The derivative of
f(x)=x^{2} was found to be f'(x)=2x.
Here, the derivatives of higher powers of x shall
be investigate to demonstrate a pattern. Note in the algebra shown below, Pascal's triangle is used to expand powers of
(x+h)^{n}.

The function f(x)=x^{3} is an antisymmetic function since f(x)=-f(-x), one can substitute
x with some values to demonstrate this e.g. f(2)=8 and f(-2)=-8, therefore f(2)=-f(-2). A secant line passes
through the points A(x,x^{3}) and B(x+h,(x+h)^{3}). f'(x) is found by taking the limit h → 0.

of the analysis.

The function f(x)=x^{4} is a symmetic function since f(x)=f(-x), one can substitute
x with some values to demonstrate this e.g. f(2)=16 and f(-2)=16, therefore f(2)=f(-2). A secant line passes
through the points A(x,x^{4}) and B(x+h,(x+h)^{4}). f'(x) is found by taking the limit h → 0.

of the analysis.

The function f(x)=x^{5} is an antisymmetic function since f(x)=-f(-x), one can substitute
x with some values to demonstrate this e.g. f(2)=32 and f(-2)=-32, therefore f(2)=-f(-2). A secant line passes
through the points A(x,x^{5}) and B(x+h,(x+h)^{5}). f'(x) is found by taking the limit h → 0.

of the analysis.

The results for f(x)=x^{n} for n=2,3,4 and 5 suggests that the derivative f'(x)=nx^{n-1}, let see
if the pattern holds for a negative value of n.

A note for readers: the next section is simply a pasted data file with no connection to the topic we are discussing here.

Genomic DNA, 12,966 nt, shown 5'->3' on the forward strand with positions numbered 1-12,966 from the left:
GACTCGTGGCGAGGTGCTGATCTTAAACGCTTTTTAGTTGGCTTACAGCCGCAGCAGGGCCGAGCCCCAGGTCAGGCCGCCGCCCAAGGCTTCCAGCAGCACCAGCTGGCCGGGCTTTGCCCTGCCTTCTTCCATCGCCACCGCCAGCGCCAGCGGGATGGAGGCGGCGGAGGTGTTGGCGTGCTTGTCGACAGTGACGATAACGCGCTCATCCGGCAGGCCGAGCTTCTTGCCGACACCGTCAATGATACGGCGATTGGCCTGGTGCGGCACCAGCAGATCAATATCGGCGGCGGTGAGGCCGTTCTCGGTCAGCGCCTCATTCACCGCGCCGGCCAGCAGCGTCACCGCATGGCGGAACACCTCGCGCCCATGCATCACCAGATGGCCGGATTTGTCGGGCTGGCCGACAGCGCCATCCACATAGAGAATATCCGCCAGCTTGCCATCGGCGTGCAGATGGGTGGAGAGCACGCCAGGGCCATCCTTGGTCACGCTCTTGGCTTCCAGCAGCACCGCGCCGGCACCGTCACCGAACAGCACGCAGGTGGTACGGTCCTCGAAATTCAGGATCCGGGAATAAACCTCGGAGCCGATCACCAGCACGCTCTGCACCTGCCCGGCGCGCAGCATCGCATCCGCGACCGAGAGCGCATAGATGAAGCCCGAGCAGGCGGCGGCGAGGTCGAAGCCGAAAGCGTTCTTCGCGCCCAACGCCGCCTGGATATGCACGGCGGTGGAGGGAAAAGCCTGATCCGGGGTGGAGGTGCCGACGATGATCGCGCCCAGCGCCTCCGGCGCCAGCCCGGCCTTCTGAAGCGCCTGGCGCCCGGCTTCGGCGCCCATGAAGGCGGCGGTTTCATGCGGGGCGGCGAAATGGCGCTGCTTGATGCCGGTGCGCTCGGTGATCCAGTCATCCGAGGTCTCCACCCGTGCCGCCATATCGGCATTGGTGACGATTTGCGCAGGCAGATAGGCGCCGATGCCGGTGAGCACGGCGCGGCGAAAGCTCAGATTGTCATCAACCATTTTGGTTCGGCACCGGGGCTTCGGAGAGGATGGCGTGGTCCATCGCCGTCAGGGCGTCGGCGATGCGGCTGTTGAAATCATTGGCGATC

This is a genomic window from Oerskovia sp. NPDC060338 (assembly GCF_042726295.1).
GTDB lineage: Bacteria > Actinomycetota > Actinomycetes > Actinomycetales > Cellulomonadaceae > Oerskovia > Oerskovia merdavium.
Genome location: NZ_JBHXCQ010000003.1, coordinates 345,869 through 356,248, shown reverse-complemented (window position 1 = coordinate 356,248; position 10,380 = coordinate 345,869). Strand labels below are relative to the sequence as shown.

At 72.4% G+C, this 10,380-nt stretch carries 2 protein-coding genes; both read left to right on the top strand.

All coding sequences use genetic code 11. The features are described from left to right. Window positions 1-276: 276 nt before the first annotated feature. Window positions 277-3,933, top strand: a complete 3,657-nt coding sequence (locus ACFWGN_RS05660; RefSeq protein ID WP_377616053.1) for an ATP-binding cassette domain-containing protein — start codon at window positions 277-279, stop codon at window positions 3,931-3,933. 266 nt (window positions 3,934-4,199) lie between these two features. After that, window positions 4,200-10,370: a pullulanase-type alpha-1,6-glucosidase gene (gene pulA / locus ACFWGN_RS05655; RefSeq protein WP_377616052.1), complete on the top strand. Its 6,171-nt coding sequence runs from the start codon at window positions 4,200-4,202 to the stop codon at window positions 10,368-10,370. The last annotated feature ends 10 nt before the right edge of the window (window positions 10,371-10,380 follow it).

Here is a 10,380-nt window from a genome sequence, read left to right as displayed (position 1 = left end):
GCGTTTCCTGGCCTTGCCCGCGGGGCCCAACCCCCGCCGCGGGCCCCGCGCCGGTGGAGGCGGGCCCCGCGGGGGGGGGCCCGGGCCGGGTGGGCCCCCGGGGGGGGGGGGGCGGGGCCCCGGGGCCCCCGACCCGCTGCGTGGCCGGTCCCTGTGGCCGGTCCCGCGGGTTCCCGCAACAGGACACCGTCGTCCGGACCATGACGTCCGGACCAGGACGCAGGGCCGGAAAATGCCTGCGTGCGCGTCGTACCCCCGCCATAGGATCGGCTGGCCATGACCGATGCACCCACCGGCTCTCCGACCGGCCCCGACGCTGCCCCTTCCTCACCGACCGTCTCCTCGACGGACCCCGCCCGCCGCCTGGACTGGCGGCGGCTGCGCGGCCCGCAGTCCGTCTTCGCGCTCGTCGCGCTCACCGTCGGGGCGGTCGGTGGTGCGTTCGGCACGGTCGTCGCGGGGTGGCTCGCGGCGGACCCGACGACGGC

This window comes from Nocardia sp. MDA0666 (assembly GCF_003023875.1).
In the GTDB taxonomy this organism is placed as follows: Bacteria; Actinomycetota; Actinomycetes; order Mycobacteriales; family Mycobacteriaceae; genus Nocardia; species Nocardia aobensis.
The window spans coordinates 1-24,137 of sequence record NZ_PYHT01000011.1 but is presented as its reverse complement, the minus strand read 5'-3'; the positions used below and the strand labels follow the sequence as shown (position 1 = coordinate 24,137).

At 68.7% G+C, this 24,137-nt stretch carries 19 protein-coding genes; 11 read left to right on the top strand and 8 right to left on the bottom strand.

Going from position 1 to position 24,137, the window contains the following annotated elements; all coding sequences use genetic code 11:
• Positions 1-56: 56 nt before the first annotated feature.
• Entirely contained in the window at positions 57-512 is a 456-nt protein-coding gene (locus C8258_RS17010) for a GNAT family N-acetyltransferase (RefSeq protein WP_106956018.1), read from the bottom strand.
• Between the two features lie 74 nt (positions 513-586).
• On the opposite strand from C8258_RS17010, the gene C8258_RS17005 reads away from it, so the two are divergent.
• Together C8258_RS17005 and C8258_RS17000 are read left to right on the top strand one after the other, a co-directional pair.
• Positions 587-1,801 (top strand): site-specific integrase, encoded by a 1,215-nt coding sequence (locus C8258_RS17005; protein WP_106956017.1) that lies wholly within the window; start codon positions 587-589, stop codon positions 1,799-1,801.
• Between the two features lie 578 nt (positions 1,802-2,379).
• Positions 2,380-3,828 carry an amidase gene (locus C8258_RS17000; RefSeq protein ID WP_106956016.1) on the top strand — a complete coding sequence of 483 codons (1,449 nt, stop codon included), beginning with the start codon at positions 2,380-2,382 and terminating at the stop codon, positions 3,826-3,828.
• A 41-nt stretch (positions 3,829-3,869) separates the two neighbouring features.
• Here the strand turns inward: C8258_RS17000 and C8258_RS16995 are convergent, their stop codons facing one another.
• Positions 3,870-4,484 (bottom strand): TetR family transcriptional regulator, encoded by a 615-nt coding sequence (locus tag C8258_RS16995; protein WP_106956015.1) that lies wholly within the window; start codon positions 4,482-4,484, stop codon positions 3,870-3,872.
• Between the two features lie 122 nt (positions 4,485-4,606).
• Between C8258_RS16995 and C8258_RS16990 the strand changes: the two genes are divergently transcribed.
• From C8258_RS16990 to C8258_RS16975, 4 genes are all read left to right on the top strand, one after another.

The function f(x)=x^{-1} is an antisymmetic function since f(x)=-f(-x), one can substitute
x with some values to demonstrate this e.g. f(2)=1/2 and f(-2)=-1/2, therefore f(2)=-f(-2). A secant line passes
through the points A(x,1/x) and B(x+h,1/(x+h)). f'(x) is found by taking the limit h → 0.

of the analysis.

The table summarizes our findings for the derivative of f(x)=x^{n} for several integer n values. The results suggests that the
derivative of f(x)=x^{n} is f'(x)=nx^{n-1} for integer values of n.
The Binomial expansion can be used to prove that the result holds for all positive integer values of n.
However, the derivative rule is valid for all real values of n, including negative, fractional, and irrational values; the proof is beyond
the scope of this page.

f(x) | f'(x) |
---|---|

x^{2} |
2x^{1} |

x^{3} |
3x^{2} |

x^{4} |
4x^{3} |

x^{5} |
5x^{4} |

x^{-1} |
-x^{-2} |

x^{n} |
nx^{n-1} |